Marriott Data Breach Compromises the Data of 500 Million Customers

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Marriott Data Breach Compromises the Data of 500 Million Customers - Marriott Data Breach Compromises the Data of 500 Million Customers

Marriott International has announced a massive data breach focused on the online reservation network of its Starwood Hotels brand. The unauthorized access allegedly spanned from 2014 to this November and compromised the Starwood Preferred Guest names, mailing addresses, phone numbers, email addresses, passport numbers and account information of nearly 500 million customers. In addition, some credit card numbers and expiration dates were exposed, although initial audits indicate these payment card numbers remained encrypted.

It is not yet clear how exactly the breach occurred. But in September, an internal cybersecurity assessment alerted Marriott employees that unauthorized parties may have copied and encrypted customer information. In addition to Starwood Hotels, other affected brands were Westin, Sheraton, Four Points by Sheraton, The Luxury Collection, W Hotels, St. Regis, Le Méridien, Aloft, Element, Tribute Portfolio and Design Hotels.

While the announcement of this breach shouldn’t come as a surprise to cybersecurity professionals and privacy advocates, the impact has manifested itself in surprising ways. On Friday, November 30, immediately after the news was published, Marriott stock fell about 5%, underscoring the fact that data breaches and identity theft can negatively impact even a famous brand’s reputation and business performance.

More details are sure to emerge both about the breach itself and Marriott’s efforts to contain the damage, which could result in huge cleanup costs and civil and/or criminal penalties. Many cybersecurity experts believe this breach could be the first real test of tough new GDPR regulations, which require companies to notify government agencies of a known hack within 72 hours.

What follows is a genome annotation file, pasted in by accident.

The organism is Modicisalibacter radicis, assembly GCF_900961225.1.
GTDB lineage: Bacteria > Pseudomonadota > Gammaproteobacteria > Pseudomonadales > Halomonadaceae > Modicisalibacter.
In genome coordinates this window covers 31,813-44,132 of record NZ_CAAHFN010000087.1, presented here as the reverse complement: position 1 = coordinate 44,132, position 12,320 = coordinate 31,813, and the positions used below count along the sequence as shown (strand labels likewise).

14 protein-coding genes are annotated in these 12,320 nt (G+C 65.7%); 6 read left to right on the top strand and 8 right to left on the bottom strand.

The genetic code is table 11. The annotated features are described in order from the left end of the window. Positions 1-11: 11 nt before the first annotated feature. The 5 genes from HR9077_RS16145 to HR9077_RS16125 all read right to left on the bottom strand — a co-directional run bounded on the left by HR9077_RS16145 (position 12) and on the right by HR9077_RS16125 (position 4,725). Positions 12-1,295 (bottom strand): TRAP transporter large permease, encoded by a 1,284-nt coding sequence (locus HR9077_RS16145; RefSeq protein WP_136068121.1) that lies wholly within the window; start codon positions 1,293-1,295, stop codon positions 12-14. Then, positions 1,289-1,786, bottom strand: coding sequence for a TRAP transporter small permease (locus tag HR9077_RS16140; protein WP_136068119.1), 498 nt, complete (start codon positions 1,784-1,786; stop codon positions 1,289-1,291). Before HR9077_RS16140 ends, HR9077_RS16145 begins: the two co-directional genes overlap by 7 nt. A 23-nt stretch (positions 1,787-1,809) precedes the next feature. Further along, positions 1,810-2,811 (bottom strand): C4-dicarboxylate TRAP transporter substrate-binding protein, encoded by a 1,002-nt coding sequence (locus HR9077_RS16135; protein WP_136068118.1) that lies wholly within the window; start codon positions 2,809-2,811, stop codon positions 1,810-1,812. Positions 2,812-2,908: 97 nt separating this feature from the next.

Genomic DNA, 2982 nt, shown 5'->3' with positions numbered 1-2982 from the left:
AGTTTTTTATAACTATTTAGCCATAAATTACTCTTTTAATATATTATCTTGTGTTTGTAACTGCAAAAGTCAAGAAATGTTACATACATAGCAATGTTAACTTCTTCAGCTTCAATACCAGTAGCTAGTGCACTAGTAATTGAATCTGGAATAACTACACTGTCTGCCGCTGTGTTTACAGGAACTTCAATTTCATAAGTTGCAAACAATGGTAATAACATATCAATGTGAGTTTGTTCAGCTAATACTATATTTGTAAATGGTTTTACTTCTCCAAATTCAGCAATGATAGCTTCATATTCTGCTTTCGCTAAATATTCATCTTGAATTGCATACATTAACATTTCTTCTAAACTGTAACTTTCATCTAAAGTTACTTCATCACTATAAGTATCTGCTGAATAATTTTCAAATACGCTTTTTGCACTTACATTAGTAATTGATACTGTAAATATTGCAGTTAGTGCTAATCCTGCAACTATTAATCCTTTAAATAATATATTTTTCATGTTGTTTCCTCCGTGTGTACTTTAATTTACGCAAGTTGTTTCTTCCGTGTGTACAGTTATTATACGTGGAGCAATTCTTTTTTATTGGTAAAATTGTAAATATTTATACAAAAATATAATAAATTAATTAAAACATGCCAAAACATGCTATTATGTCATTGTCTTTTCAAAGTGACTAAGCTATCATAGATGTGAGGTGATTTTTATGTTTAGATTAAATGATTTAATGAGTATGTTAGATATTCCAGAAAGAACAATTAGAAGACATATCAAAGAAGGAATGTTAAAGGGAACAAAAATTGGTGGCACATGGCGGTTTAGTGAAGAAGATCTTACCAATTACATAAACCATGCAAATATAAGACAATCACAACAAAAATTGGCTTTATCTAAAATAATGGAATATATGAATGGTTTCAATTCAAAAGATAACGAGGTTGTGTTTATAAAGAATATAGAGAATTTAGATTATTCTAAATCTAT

Right now, the number of customers affected by this Marriott breach is staggering and ranks close to some of the worst data breaches in history. These include Yahoo and Equifax; The latter company, a credit bureau, has spent $400 million on recovery efforts after its own breach that affected 148 million people.

As of this writing, Marriott had established a dedicated website and call center to handle requests from guests who are concerned about the theft of their personal information. Marriott said it would reach out to affected customers and announced its plan to offer customers in the United States, Canada and the United Kingdom free registration for a year with Web Watcher, a service that tracks black market sites trading stolen information.

Without knowing exactly what caused this violation, CMIT Solutions recommends the following strategies if you believe you or your business may be affected by the Marriott violation:

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